Finding an Authoritative Translation

Finding an Authoritative Translation

In George Orwell’s Animal Farm things eventually boil down to “all the animals are equal, but some animals are more equal than others.”

I think I can apply this to Bible translations as well as to animals, especially when one is looking for an authoritative translation. The fact is that no translation perfectly reflects the source languages. Thus, there is no translation that is the final word on the interpretation of any particular passage. The final appeal must be to the texts in the source languages, and to the best research available there.

This situation is very disappointing to many Bible students who don’t know their Biblical languages, which is the vast majority of Bible students. How can they successfully get finality about a point of Biblical interpretation from a translation? Surely there is a translation that is right all the time, that can simply be trusted. But the answer is no. No translation is ever perfect.

But are some translations “more equal” on this point than others? I would say that there are, and that there are some techniques that English speaking and reading Bible students can use in order to avoid getting caught by a translation issue. These techniques are really fairly simple, and the necessary tools are widely available.

  1. Use multiple translations
    If you compare the translation of a text in more than one version, you will be alerted to translation differences. Start with the assumption that if there is a substantial difference in the way a verse is translated, i.e. that the two translations don’t simply express the same thought in different words, then there may be a significant translation issue underlying those different versions.
  2. Make your choice of versions wisely and purposefully
    Choosing multiple versions to compare when looking for translation issues is differnt than choosing a version for your own reading or study use according to your preferences. You want to find versions that are done by credible scholars, but that differ in their approach sufficiently so that they are likely to disagree on controversial issues. I’ll list some good selections for this purpose below. In particular, be aware of the translation philosophy involved. For example, comparing the rendering of the ESV with that of the CEV may give you the idea that there is a significant translation issue, when the problem is really that one is very literal while the other is dynamically expressive. With some extra attention, you will then often find that they are both trying to convey the same message, just in a different way.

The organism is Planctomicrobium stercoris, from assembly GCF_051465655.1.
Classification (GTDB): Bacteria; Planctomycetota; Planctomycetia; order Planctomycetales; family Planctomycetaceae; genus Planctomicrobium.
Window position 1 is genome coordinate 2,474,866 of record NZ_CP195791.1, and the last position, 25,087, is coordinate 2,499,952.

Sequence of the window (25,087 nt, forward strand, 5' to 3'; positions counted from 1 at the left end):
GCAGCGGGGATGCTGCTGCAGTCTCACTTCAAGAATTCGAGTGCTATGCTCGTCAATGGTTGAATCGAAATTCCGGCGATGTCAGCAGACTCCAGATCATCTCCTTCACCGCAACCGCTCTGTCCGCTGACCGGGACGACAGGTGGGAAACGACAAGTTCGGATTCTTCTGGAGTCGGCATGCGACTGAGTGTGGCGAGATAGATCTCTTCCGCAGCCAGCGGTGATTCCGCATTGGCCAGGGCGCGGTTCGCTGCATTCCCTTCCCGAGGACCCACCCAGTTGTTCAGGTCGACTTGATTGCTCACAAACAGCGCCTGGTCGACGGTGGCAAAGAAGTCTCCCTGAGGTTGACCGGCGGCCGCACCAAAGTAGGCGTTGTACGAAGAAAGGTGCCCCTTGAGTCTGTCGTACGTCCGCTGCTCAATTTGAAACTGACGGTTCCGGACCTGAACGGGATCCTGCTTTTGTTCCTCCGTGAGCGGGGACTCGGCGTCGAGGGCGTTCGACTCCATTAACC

3. Check concordances with original language references
    Many people put a great deal of weight into these kinds of studies in terms of finding or even creating new definitions, but without facility in the language in question it is doubtful that your work will be all that accurate. Such study can alert you to just where the problems are in a translation. This may not give you the final answer, but at least it may keep you from being embarrassed by finding out that you based your interpretation on a faulty translation, or that you were dogmatic about something that is really very controversial.
  4. Use commentaries
    For this purpose you need an exegetical or critical commentary. You might want to look at some suggestions for materials in my reader’s guide to Bible study tools.

Now let’s expand just a bit on which translations are “more equal than others.” If you want to catch translation problems you need to be more careful than usual in your selection. Let me suggest that your select one or more from each of the following groups. Note that the groups do overlap.

You want to avoid hitching your star to older translations, such as the KJV, ERV, ASV, Young’s Literal and so forth. These translations can be good an helpful in reading and study, but they were made without much modern research and many recent discoveries in manuscripts and language, and thus are not nearly as helpful in identifying true translation issues.

Literal Translations

You can generally avoid the older RSV as most translation issues will be reflected in the newer versions. I don’t list the New King James Version simply because its focus was to reflect the text and language of the KJV, and thus it does not present as much new information as other versions.

Dynamic Translations

Catholic Translations

Protestant Translations

Mainstream/Liberal Translations

Evangelical Translations

Jewish Translations

In this category, the one item to consult is the JPS Tanakh: The New JPS Translation According to the Traditional Hebrew Text. I do not have this rated yet on my list of Bible translations, but it should be consulted especially in cases of interfaith dialogue.

As I noted earlier, there is ultimately no way short of learning the source languages to really be able to handle all translation issues. You will find, however, that the majority of the Bible is not that controversial in its translation. Translation issues deal with a small number of texts, though often these are the most contentious. Using multiple translations wisely will help you avoid errors and embarassment.

See also my book, What’s in a Version? and my Bible Translation Selection Tool.

2 thoughts on “Finding an Authoritative Translation

  1. I don’t know what else to say about this post. Very informative and true. I find that comparing multiple translations helps me nail down the true meaning of any given passage. Very well done.

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